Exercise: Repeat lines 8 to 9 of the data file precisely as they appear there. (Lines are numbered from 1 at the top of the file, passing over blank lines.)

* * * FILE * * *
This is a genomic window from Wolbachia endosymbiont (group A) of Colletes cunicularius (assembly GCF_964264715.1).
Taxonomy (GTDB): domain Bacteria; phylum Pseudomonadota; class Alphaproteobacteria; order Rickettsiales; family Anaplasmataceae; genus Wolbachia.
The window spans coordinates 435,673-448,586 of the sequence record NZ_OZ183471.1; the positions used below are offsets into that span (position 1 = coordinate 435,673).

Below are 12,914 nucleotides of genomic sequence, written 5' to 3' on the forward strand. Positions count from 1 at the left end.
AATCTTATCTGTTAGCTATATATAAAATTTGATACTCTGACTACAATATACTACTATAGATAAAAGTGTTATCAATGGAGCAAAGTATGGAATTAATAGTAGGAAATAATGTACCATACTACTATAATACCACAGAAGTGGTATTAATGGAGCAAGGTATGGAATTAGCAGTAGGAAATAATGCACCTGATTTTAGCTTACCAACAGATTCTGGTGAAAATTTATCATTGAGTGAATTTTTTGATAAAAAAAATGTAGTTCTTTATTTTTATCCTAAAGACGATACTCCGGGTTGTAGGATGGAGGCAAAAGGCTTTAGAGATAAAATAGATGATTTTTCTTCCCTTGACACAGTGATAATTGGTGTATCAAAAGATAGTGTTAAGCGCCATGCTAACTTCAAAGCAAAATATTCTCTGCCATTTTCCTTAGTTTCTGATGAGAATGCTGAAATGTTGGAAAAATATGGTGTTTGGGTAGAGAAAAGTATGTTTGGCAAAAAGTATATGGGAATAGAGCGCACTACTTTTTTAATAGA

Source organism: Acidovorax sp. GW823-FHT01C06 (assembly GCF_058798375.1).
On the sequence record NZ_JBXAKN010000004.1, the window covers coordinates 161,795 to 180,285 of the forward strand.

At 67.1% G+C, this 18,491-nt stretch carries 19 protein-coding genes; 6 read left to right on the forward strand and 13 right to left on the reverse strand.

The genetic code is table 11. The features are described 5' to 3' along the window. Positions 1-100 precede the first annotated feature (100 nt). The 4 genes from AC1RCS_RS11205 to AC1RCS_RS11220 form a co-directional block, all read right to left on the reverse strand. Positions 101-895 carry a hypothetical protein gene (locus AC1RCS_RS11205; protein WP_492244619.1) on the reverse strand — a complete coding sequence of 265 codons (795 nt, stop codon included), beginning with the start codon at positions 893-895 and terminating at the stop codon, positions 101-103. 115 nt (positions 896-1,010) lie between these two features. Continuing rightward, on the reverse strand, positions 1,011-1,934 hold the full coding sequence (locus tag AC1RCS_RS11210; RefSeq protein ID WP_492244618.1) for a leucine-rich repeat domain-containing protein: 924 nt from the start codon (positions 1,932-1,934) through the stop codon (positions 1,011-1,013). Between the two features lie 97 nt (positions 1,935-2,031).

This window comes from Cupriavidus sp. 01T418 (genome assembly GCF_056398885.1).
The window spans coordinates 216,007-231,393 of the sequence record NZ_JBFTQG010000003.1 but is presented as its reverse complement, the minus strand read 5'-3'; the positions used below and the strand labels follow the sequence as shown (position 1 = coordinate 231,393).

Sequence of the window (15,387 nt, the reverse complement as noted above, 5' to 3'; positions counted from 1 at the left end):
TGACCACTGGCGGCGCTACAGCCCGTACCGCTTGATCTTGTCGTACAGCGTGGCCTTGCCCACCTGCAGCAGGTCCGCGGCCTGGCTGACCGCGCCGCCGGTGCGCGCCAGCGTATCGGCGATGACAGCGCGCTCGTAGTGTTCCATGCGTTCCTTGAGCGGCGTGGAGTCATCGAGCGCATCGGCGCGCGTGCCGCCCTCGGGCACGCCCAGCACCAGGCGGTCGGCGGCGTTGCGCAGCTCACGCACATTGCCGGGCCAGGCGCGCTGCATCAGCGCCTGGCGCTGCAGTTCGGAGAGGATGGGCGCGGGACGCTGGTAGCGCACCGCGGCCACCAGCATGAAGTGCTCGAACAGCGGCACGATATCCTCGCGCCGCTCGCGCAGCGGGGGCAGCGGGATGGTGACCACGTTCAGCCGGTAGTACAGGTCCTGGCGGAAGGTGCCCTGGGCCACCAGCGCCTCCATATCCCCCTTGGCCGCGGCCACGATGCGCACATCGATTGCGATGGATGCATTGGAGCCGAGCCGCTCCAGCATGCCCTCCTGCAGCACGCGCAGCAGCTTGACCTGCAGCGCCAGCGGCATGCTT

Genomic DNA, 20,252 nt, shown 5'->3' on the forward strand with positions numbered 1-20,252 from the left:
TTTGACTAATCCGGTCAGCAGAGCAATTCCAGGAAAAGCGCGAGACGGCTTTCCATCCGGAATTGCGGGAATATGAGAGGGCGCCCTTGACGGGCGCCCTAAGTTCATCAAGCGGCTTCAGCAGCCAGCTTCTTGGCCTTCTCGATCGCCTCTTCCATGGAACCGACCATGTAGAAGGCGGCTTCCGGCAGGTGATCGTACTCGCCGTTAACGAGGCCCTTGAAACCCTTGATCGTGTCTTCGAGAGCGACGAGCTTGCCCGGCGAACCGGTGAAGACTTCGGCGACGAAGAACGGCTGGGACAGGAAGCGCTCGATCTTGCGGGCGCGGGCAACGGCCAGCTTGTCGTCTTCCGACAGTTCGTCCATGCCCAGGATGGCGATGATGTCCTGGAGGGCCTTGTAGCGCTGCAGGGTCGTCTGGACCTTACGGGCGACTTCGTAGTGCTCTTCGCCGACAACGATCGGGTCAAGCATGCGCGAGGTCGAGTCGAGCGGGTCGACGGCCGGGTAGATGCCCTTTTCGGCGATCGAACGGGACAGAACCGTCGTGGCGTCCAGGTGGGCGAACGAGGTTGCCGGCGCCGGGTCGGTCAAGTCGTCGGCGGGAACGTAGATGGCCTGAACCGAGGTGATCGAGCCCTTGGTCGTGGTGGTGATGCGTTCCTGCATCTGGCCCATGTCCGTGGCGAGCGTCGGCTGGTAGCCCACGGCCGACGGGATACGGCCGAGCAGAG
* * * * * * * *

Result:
At 67.1% G+C, this 18,491-nt stretch carries 19 protein-coding genes; 6 read left to right on the forward strand and 13 right to left on the reverse strand.

The genetic code is table 11. The features are described 5' to 3' along the window. Positions 1-100 precede the first annotated feature (100 nt). The 4 genes from AC1RCS_RS11205 to AC1RCS_RS11220 form a co-directional block, all read right to left on the reverse strand. Positions 101-895 carry a hypothetical protein gene (locus AC1RCS_RS11205; protein WP_492244619.1) on the reverse strand — a complete coding sequence of 265 codons (795 nt, stop codon included), beginning with the start codon at positions 893-895 and terminating at the stop codon, positions 101-103. 115 nt (positions 896-1,010) lie between these two features. Continuing rightward, on the reverse strand, positions 1,011-1,934 hold the full coding sequence (locus tag AC1RCS_RS11210; RefSeq protein ID WP_492244618.1) for a leucine-rich repeat domain-containing protein: 924 nt from the start codon (positions 1,932-1,934) through the stop codon (positions 1,011-1,013). Between the two features lie 97 nt (positions 1,935-2,031).